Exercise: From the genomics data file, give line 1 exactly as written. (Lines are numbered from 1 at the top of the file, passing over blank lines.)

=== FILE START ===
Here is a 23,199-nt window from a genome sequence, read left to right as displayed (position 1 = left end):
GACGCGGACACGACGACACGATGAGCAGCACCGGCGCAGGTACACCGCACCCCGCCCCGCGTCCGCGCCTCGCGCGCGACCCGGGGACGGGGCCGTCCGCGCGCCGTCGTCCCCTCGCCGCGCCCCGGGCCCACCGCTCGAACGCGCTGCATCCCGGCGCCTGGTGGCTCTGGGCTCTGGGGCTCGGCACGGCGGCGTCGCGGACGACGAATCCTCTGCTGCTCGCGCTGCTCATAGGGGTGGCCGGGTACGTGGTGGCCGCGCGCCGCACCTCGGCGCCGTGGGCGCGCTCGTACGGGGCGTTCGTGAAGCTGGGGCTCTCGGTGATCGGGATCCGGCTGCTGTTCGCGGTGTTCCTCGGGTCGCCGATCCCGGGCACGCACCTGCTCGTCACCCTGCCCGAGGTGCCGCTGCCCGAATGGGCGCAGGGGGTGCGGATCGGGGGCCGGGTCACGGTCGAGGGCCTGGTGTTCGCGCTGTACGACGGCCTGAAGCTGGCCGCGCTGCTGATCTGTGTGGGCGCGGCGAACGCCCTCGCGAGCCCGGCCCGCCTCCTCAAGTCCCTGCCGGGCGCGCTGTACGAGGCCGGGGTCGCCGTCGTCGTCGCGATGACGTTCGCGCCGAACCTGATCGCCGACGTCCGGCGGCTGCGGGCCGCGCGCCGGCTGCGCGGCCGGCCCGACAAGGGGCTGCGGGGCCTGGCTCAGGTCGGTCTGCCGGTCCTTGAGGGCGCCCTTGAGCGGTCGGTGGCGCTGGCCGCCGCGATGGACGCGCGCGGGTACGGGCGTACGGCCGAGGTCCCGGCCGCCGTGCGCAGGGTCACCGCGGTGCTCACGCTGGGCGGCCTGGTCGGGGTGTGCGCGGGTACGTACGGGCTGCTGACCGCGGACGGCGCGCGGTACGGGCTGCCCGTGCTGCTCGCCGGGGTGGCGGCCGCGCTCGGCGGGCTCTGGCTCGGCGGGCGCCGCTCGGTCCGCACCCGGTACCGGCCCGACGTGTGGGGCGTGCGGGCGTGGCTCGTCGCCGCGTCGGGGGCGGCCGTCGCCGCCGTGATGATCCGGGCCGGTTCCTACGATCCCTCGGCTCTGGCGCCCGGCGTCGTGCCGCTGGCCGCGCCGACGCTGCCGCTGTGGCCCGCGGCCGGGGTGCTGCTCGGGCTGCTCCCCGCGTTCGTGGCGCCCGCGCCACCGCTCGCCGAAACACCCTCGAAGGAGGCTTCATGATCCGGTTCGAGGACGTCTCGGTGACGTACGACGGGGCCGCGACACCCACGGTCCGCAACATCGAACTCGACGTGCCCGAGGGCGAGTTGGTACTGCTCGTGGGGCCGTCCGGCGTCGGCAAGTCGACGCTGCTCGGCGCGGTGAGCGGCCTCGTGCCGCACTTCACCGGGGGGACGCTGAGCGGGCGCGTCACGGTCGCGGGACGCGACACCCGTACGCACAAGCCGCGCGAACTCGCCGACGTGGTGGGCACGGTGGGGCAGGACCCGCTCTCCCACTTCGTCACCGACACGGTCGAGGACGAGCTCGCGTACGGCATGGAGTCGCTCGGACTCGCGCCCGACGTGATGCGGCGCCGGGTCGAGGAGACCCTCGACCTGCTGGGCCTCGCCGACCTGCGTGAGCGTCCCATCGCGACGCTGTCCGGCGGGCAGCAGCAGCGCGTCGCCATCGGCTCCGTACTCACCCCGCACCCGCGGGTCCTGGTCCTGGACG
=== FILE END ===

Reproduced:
Here is a 23,199-nt window from a genome sequence, read left to right as displayed (position 1 = left end):